The NFF’s National Scholar-Athlete program, launched in 1959, is the first initiative in the history to award scholar-athletes post graduate scholarships for their combined athletic, academic and leadership abilities. This year’s class members find themselves in good company, as former National Scholar-Athletes include NFL standout Derrick Brooks (Florida State); actor Mark Harmon (UCLA); NASA astronaut Leland Melvin (Richmond); former Dateline NBC anchor Stone Phillips (Yale); chairman of Augusta National Golf Club, home of the Masters Tournament, Billy Payne (Georgia); famed NFL quarterback Steve Young (BYU); and Heisman Trophy winners Terry Baker (Oregon State), Gary Beban (UCLA), Doug Flutie (Boston College) and Danny Wuerffel (Florida).
Nominated by their schools, which are limited to one nominee each, candidates must be a senior or graduate student in their final year of eligibility, have a grade point average of at least 3.2 on a 4.0 scale, have outstanding football ability as a first team player and have demonstrated strong leadership and citizenship. Selected by the NFF Awards Committee, the 16 National Scholar-Athlete Award recipients will be honored at the 2009 NFF Annual Awards Dinner December 8 at the Waldorf-Astoria in New York City. The event will also include the induction of the 2009 College Football Hall of Fame and the presentation of several major awards.
Each finalist will receive an $18,000 post-graduate scholarship, and one of the 16 will be announced as the recipient of the 20th Anniversary William V. Campbell Trophy, endowed by HealthSouth (and formerly known as the Draddy Trophy), which recognizes an individual as the absolute best scholar-athlete in the nation. Renamed this fall in honor of Bill Campbell, the chairman of Intuit, former player and head coach at Columbia University and the 2004 recipient of the NFF’s Gold Medal, the award comes with a 25 pound bronze trophy and a $25,000 post-graduate scholarship. A total distribution of $300,000 in scholarships will be awarded that evening.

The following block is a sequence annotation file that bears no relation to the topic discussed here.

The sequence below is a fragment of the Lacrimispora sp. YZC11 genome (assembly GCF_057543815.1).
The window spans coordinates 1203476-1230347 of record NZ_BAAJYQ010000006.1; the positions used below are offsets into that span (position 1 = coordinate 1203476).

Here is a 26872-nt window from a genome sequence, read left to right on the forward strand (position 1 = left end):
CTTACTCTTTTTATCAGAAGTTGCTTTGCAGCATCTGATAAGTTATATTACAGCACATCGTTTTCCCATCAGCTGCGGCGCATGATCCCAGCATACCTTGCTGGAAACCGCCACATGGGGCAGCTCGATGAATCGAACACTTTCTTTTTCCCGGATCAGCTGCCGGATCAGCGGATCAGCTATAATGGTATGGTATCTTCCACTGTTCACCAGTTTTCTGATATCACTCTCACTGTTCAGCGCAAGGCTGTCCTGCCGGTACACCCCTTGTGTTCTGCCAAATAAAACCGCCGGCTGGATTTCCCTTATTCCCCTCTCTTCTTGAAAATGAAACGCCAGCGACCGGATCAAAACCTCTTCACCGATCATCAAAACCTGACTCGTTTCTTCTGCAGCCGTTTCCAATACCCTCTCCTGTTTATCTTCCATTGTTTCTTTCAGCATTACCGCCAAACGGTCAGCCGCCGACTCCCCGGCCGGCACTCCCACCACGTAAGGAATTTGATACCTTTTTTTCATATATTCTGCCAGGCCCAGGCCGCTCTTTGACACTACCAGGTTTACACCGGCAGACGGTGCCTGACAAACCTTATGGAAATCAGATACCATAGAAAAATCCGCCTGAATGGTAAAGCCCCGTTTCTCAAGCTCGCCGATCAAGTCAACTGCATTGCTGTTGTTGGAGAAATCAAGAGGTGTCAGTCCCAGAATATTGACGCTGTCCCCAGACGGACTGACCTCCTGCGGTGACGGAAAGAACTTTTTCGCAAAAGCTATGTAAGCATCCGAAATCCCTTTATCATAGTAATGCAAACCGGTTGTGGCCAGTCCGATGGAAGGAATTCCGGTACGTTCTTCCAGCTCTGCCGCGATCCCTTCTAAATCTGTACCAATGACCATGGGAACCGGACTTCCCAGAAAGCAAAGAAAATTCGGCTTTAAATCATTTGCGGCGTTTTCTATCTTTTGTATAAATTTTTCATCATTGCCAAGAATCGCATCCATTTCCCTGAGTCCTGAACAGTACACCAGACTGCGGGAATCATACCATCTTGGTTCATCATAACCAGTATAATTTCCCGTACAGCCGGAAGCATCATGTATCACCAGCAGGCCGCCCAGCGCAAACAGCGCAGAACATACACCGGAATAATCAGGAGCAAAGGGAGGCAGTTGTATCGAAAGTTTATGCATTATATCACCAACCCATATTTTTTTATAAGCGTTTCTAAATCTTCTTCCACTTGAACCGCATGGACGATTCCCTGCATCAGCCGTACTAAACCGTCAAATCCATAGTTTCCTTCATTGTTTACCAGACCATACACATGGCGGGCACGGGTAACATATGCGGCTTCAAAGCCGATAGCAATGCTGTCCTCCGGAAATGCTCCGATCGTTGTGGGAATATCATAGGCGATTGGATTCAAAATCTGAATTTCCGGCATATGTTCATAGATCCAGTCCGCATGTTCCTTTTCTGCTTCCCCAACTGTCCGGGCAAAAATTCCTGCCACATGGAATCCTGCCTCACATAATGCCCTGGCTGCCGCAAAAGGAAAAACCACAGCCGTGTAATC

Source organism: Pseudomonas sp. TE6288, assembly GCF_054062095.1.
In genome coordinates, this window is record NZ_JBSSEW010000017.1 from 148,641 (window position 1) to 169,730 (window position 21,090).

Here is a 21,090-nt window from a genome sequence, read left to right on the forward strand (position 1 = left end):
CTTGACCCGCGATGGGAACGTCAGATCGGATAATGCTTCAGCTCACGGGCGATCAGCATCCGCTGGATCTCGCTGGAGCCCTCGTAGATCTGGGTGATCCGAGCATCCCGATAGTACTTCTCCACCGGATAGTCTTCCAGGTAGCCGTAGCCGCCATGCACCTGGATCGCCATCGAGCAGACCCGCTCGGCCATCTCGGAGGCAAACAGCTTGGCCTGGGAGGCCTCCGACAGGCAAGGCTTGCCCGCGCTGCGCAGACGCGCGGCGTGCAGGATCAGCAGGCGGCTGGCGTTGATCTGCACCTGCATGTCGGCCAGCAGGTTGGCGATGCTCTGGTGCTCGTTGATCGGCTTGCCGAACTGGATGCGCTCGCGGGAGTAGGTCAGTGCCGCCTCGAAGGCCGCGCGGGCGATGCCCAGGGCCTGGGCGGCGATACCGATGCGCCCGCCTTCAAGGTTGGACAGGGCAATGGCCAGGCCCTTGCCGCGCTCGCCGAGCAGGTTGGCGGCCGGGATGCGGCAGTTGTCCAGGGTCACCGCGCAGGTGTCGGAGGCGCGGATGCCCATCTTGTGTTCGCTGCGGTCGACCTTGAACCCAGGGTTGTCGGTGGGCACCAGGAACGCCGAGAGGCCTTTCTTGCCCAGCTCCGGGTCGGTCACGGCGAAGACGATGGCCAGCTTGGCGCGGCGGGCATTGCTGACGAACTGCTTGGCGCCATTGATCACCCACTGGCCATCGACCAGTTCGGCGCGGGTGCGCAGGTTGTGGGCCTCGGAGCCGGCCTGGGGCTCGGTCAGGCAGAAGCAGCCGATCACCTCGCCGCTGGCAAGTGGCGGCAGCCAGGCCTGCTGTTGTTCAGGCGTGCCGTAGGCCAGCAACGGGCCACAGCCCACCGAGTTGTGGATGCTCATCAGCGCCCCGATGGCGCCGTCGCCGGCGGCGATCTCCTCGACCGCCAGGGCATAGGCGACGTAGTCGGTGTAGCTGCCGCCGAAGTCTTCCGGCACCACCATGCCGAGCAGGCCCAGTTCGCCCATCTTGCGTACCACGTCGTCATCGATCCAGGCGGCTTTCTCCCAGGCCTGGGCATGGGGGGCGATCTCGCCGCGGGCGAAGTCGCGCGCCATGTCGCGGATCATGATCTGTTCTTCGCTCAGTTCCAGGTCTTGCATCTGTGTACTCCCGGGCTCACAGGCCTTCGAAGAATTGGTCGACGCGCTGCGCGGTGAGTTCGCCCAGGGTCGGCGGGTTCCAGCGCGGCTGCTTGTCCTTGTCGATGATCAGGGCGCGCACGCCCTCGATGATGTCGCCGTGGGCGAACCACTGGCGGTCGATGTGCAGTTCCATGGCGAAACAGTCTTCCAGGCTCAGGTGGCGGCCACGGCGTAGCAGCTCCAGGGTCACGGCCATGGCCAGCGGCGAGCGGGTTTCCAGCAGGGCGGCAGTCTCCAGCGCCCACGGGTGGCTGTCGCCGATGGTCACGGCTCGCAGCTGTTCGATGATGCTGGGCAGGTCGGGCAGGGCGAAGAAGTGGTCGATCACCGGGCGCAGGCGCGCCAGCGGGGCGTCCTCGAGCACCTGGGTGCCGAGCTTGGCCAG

HealthSouth is the nation’s largest provider of inpatient rehabilitation services. Operating in 26 states across the country and in Puerto Rico, HealthSouth serves more than 250,000 patients annually through its network of inpatient rehabilitation hospitals, long-term acute care hospitals, outpatient rehabilitation satellites and home health agencies. HealthSouth strives to be the health care company of choice for its patients, employees, physicians and shareholders and can be found on the Web at www.healthsouth.com
About the National Football Foundation and College Hall of Fame
Founded in 1947 with leadership from General Douglas MacArthur, legendary Army coach Earl “Red” Blaik and immortal journalist Grantland Rice, The National Football Foundation & College Hall of Fame, a non-profit educational organization, runs programs designed to use the power of amateur football in developing scholarship, citizenship and athletic achievement in young people. With 121 chapters and 12,000 members nationwide, NFF programs include the College Football Hall of Fame, the NFF Hampshire Honor Society, Play It Smart, the NFF-FWAA Football Forum, the NFF Gridiron Clubs of New York City, Dallas and Los Angeles, and scholarships of over $1 million for college and high school scholar-athletes. The NFF awards the MacArthur Trophy, the William V. Campbell Trophy, endowed by HealthSouth, and releases the Bowl Championship Series (BCS) Standings. Learn more at http://www.footballfoundation.org.
For more information, see http://www.msnsportsnet.com/content/NFFWilliams.pdf